Following several federal lawsuits claiming widespread excessive force violations in Delaware prisons, the chairs of the Senate and House corrections committees last week introduced legislation to create a new state office to investigate allegations of abuse in the Delaware Department of Correction.
Sponsored by Sen. Marie Pinkney and Rep. Melissa Minor Brown, Senate Bill 150 would create the Office of Corrections Ombudsperson in the Delaware Department of Justice, a division led by an appointee of the Delaware Attorney General.
An independent review of the 2017 uprising and hostage standoff at the James T. Vaughn Correctional Center in Smyrna that resulted in the murder of corrections officer Lt. Steven Floyd found critical understaffing, inconsistent implementation of rules and regulations, distrust of the health system and an inmate grievance procedure all contributed to the unrest.
Dozens of incarcerated people later filed federal lawsuits claiming they were physically, mentally, and emotionally abused by those running the state’s prisons. More recently, former and current incarcerated people at Sussex Correctional Institution in Georgetown have filed a federal lawsuit claiming they were the victims of “extreme, unprovoked and unnecessary acts of violence.”
Under SB 150, the Office of Corrections of Ombudsperson would be tasked with investigating those types of abuse and neglect allegations in Delaware’s prison system. The Office also would be empowered to examine any decision, policy or rule by the Department of Correction that is deemed to have an adverse impact on the health, safety and welfare of the state’s incarcerated population of more than 16,000 people.
The Office also would be directed to monitor DOC’s compliance with federal, state and local rules and regulations related to the rights of incarcerated people, offer technical assistance to support the self-advocacy of people in prison, and provide regular communication with incarcerated people and their families about their rights through a statewide toll-free telephone number, a collect telephone number, a website, an email address and a mailing address.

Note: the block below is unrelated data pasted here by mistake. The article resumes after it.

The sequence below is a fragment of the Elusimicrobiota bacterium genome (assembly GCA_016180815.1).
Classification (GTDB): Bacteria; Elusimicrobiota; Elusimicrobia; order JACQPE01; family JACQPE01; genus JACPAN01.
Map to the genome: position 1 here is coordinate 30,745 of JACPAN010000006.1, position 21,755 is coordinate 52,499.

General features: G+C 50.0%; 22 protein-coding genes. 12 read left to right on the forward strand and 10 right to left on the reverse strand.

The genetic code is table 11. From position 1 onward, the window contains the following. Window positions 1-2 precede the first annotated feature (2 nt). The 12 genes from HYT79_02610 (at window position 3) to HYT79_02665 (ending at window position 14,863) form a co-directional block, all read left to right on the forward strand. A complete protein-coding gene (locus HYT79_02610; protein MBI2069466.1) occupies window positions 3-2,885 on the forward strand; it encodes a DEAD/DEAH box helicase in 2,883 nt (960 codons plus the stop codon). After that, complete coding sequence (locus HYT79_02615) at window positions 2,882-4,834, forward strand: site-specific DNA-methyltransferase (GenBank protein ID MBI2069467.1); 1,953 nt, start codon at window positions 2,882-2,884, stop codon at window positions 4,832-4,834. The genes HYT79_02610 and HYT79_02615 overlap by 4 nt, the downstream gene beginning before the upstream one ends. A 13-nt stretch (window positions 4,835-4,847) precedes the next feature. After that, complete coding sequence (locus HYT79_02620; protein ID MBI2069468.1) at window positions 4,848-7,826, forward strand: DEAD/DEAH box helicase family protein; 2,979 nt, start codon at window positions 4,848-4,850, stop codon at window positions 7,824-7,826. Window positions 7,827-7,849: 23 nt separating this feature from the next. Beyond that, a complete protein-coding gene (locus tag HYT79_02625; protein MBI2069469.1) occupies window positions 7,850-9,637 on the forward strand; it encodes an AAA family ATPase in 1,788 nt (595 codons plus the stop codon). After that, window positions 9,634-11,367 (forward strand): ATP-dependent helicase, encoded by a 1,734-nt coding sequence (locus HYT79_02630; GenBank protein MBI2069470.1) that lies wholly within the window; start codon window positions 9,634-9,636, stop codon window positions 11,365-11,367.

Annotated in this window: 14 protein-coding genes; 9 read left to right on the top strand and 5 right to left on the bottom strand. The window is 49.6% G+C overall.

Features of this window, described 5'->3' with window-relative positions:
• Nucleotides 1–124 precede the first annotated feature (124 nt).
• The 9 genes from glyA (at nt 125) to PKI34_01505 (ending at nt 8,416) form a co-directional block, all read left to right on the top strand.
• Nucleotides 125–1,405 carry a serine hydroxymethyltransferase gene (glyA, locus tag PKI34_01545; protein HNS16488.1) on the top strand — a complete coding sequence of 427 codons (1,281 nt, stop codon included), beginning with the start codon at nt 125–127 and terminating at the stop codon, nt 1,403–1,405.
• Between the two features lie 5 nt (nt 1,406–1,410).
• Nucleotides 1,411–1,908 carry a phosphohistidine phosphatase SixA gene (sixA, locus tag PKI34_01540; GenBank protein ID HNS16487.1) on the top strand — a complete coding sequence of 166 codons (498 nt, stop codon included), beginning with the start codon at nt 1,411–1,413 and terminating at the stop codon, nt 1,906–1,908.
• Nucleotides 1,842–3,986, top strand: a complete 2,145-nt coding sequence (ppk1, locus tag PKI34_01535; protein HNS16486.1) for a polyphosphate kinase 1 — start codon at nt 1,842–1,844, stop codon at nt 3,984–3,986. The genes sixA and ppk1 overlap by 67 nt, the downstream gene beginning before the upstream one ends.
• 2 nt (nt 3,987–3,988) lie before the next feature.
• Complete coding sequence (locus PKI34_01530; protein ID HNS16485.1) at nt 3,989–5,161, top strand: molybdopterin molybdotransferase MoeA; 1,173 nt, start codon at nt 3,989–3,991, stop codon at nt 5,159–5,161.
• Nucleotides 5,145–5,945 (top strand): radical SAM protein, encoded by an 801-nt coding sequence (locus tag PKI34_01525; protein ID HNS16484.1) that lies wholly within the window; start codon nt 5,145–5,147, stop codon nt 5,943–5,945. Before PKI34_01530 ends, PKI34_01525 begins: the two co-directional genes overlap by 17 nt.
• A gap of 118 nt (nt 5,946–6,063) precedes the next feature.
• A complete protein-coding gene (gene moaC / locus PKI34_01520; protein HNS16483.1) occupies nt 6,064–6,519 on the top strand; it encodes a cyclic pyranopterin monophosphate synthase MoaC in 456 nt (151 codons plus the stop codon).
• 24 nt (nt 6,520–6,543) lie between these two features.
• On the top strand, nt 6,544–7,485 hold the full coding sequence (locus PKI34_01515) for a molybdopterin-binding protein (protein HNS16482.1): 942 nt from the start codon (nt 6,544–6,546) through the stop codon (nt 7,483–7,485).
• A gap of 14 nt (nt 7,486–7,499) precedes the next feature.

While the Office would be able to act on complaints from Department employees, employment disputes would be outside of its purview, as would issues relating to an inmate’s underlying criminal conviction. The Ombudsperson also would be required to remain neutral and impartial and would not be permitted to act as an advocate for the Department or a complainant.
At the conclusion of each investigation, the Office would be required to issue a public decision on the merits of a complaint, along with its recommendations and reasoning if the Ombudsperson determines further action should be made by the Department or its employees.
Starting in 2023, the Office also would be required to produce annual reports that detail the number of complaints received, number of complaints resolved, a description of significant investigations undertaken, unresolved concerns or recommendations and comments from stakeholders.
SB 150 has been assigned to the Senate Corrections & Public Safety Committee.
|Senate Bill 150 Sponsors||Yes Votes||No Votes|
|Pinkney, Gay, Lockman, S.McBride, Poore, Sokola, Sturgeon, Townsend|
|Minor-Brown, Longhurst, Baumbach, Dorsey Walker, Griffith, K.Johnson, Lambert, S.Moore, Morrison, Wilson-Anton|
|Current Status: Senate Corrections & Public Safety 4/28/22|
“Whether you like it or not, the State is entirely responsible for the safety, health and welfare of the human beings it incarcerates, regardless of whether they are held in pre-trial detention or sentenced to a life behind bars,” said Sen. Pinkney, D-New Castle.
“That dependency on a single state agency for everything from meals, to health care, to protection from physical torment makes people incarcerated in our prison system incredibly vulnerable to mistreatment and abuse by a few bad actors who hold absolute power over their well-being,” she said. “The legislation we are introducing today will create a much-needed check on that power by providing people in prison with a safe place to lodge complaints without fear of reprisal, a place where families can turn for information they can trust and where systemic mistreatment of people housed in state facilities can be addressed.”
“Lt. Floyd’s murder was a tragedy,” Pinkney said. “And it would also be a tragedy if we did not take steps to ensure the safety of corrections officers and prevent similar incidents from occurring by providing incarcerated people and prison staff with an independent outlet they can trust to take their concerns seriously.”
“If we can fix systemic deficiencies, then everybody is better off. An Ombudsperson would allow for impartial investigations that will get to the bottom of troubling allegations and inmates being denied medical attention or any other services,” said Rep. Melissa Minor-Brown, the lead House sponsor of SB 150. “However, I plan to stay engaged myself, continuing to take corrective actions to ensure a safe, just and effective operation of the state’s correctional facilities.”